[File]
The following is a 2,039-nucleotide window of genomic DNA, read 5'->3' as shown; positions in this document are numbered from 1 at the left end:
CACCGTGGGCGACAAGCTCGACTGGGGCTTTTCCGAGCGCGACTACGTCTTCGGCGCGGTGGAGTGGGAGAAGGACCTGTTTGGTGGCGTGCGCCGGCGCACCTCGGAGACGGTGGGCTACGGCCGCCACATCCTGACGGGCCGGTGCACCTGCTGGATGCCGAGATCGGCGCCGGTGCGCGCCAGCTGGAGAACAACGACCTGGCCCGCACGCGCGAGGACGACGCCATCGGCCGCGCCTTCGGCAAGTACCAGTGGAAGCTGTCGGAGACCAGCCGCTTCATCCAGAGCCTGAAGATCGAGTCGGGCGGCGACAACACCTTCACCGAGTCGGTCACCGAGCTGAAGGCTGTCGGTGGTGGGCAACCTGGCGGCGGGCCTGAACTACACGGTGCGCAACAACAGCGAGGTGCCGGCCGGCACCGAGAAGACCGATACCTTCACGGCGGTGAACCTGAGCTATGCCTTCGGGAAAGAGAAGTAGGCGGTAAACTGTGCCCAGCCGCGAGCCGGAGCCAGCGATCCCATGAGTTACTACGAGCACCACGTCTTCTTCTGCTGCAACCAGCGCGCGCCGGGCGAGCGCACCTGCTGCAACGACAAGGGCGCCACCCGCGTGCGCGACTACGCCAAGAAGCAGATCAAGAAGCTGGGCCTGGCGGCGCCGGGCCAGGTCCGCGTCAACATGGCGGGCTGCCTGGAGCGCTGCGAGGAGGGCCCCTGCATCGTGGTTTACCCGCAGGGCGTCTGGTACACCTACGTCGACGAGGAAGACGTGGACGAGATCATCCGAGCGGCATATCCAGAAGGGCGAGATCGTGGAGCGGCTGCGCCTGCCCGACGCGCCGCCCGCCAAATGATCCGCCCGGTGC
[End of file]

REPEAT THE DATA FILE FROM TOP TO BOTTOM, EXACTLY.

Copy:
The following is a 2,039-nucleotide window of genomic DNA, read 5'->3' as shown; positions in this document are numbered from 1 at the left end:
CACCGTGGGCGACAAGCTCGACTGGGGCTTTTCCGAGCGCGACTACGTCTTCGGCGCGGTGGAGTGGGAGAAGGACCTGTTTGGTGGCGTGCGCCGGCGCACCTCGGAGACGGTGGGCTACGGCCGCCACATCCTGACGGGCCGGTGCACCTGCTGGATGCCGAGATCGGCGCCGGTGCGCGCCAGCTGGAGAACAACGACCTGGCCCGCACGCGCGAGGACGACGCCATCGGCCGCGCCTTCGGCAAGTACCAGTGGAAGCTGTCGGAGACCAGCCGCTTCATCCAGAGCCTGAAGATCGAGTCGGGCGGCGACAACACCTTCACCGAGTCGGTCACCGAGCTGAAGGCTGTCGGTGGTGGGCAACCTGGCGGCGGGCCTGAACTACACGGTGCGCAACAACAGCGAGGTGCCGGCCGGCACCGAGAAGACCGATACCTTCACGGCGGTGAACCTGAGCTATGCCTTCGGGAAAGAGAAGTAGGCGGTAAACTGTGCCCAGCCGCGAGCCGGAGCCAGCGATCCCATGAGTTACTACGAGCACCACGTCTTCTTCTGCTGCAACCAGCGCGCGCCGGGCGAGCGCACCTGCTGCAACGACAAGGGCGCCACCCGCGTGCGCGACTACGCCAAGAAGCAGATCAAGAAGCTGGGCCTGGCGGCGCCGGGCCAGGTCCGCGTCAACATGGCGGGCTGCCTGGAGCGCTGCGAGGAGGGCCCCTGCATCGTGGTTTACCCGCAGGGCGTCTGGTACACCTACGTCGACGAGGAAGACGTGGACGAGATCATCCGAGCGGCATATCCAGAAGGGCGAGATCGTGGAGCGGCTGCGCCTGCCCGACGCGCCGCCCGCCAAATGATCCGCCCGGTGC